Victoria Hewson: It’s time to dispel the Irish border Brexit myths

The reality, according to Northern Ireland government figures, is that only 6 per cent of sales by Northern Ireland businesses are to the Republic, while 21 per cent go to the rest of the UK. This shows that for Northern Ireland, a deal that purports to preserve its trade with the Republic by establishing a border with the rest of the UK (which is what staying in a customs union or single market arrangement would mean for Northern Ireland) is deeply counterproductive from an economic perspective. It is also politically unacceptable to a majority of Northern Irish people and constitutionally dubious. – Victoria Hewson for the Telegraph (£)

  • Mutual Interest: How the UK and EU can resolve the Irish border issue after Brexit – Shanker Singham et al. report for the Legatum Institute

Ray Bassett: EU paper comes up short on issue of Irish border

The long-awaited document is actually a huge cop out. It point-blank refuses to clarify the EU position and states that the onus remains on the United Kingdom to propose imaginative and unique solutions… On the Irish side, we seem very capable of describing the problems but very short on specific proposals which might actually rectify the situation… In reality, the reason that the EU is not committing itself to any proposals in its Irish paper is that they have privately precluded any possibility of avoiding a hard border… However, this delaying tactic can only be used for a short period, so expect a huge effort in the Irish media to blame the British rather than the true culprits, the EU establishment in Brussels, who are much more interested in maintaining their own position than seeking a workable solution for Ireland. In the circumstances, we must consider all options including exiting the EU Customs Union. – Ray Bassett, former Irish ambassador, for the Business Post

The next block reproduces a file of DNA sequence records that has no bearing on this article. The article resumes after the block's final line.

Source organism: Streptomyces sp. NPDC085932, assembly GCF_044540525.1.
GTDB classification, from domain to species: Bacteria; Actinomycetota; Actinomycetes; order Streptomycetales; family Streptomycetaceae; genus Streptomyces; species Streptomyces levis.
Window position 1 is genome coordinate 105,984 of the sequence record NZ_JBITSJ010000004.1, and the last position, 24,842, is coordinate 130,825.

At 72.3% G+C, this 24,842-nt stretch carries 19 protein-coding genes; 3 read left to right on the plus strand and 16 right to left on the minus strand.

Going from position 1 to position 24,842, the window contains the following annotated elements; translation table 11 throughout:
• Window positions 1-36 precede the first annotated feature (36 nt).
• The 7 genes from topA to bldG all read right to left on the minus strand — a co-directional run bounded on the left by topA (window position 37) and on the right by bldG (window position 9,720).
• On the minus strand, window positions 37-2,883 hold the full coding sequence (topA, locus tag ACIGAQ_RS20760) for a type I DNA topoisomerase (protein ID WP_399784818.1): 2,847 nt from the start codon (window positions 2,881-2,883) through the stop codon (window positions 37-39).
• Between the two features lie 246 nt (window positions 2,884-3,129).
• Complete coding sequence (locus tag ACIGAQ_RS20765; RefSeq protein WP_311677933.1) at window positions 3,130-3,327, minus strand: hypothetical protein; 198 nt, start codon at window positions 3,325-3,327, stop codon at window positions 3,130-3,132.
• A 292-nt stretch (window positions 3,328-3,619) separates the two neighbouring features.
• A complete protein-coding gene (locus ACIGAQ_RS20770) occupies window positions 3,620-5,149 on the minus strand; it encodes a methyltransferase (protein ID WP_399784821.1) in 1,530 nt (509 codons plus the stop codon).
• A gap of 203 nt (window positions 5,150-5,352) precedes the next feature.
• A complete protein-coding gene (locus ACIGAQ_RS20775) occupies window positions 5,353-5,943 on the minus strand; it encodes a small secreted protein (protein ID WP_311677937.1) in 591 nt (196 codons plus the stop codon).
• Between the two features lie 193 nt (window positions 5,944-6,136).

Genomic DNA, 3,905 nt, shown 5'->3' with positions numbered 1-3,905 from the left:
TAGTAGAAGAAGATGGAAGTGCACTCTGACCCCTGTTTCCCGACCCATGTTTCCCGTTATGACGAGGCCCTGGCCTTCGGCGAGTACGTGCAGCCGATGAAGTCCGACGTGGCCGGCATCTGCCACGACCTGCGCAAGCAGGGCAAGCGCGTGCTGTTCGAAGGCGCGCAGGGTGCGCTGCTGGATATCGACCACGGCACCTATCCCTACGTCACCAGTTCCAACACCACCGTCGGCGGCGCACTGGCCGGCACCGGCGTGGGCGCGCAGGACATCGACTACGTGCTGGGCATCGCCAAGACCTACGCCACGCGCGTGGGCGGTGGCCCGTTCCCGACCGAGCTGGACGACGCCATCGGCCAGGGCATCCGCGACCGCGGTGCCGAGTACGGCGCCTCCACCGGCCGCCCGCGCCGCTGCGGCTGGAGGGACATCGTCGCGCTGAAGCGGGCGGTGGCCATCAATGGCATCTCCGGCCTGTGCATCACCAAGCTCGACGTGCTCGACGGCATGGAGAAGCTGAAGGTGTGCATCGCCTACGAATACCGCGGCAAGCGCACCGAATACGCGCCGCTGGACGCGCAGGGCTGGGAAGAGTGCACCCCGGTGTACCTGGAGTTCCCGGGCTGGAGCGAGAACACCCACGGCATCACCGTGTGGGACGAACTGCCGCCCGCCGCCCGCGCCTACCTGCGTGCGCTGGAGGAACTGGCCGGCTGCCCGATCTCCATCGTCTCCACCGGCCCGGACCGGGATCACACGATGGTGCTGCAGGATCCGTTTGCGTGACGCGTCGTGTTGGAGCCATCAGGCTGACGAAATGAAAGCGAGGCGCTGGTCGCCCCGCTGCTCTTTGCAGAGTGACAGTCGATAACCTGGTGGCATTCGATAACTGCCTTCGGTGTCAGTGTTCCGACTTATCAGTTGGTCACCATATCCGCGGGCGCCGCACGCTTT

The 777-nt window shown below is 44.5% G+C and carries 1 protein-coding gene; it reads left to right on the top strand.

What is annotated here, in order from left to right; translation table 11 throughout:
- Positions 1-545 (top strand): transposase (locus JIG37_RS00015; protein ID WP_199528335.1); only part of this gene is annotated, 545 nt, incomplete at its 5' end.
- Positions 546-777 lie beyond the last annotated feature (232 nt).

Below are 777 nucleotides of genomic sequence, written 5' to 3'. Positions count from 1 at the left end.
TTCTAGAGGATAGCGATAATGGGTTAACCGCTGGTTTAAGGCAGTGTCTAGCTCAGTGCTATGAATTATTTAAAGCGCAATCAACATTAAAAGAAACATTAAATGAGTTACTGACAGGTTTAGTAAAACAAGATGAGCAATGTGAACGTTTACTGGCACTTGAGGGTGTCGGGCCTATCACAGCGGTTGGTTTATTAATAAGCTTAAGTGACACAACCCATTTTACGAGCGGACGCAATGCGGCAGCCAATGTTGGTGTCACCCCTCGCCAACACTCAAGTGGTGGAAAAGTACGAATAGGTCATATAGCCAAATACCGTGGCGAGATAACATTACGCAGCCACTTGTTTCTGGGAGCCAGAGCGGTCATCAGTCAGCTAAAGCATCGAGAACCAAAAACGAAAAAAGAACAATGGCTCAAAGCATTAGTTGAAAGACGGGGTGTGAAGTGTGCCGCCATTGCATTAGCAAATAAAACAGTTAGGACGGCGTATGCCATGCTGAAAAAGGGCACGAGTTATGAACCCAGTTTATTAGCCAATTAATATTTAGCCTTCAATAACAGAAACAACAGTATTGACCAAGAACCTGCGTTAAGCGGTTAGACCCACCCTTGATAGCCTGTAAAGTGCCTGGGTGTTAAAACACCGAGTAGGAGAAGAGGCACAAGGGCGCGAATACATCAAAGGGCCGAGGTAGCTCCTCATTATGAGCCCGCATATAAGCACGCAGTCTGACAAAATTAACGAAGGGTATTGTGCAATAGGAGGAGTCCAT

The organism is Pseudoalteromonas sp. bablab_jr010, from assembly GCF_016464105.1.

James Forsyth: Theresa May must make sure that Brexit doesn’t just become a process story

The EU Withdrawal Bill is undoubtedly an important piece of legislation. But I suspect that the bickering over Henry VIII clauses and affirmative statutory instruments passes most voters by. This is why it’s imperative that Theresa May keeps reminding voters of what the point of Brexit is, of what it will enable this country to do. One of the many problems with the Tory general election campaign was that it turned Brexit into a process story. May talked endlessly about the need to strengthen her hand in the negotiations. But as Andrea Leadsom complained in the political Cabinet’s post-mortem of the election campaign, May never said what Brexit was actually for. – James Forsyth for the Spectator

Tom Harris: I wish Tony Blair would stop squandering his enormous talent on the lost cause of reversing Brexit

Whatever criticisms Tony Blair’s detractors may have of the former prime minister’s latest intervention on the EU debate, one thing at least can be agreed: it comes at least two years too late… Without meaning to, Blair might just have outlined an open, generous but tightly-controlled set of policies that could help the UK, outside the EU, to prosper by welcoming people here to work and encouraging them to leave if they don’t. I suspect that was not his aim. But he will probably have to settle for what he can get, because his primary ambition – of thwarting Brexit altogether with the promise of a stricter immigration regime that neither his nor subsequent governments introduced when they had the chance – is not going to be achieved. – Tom Harris for the Telegraph (£)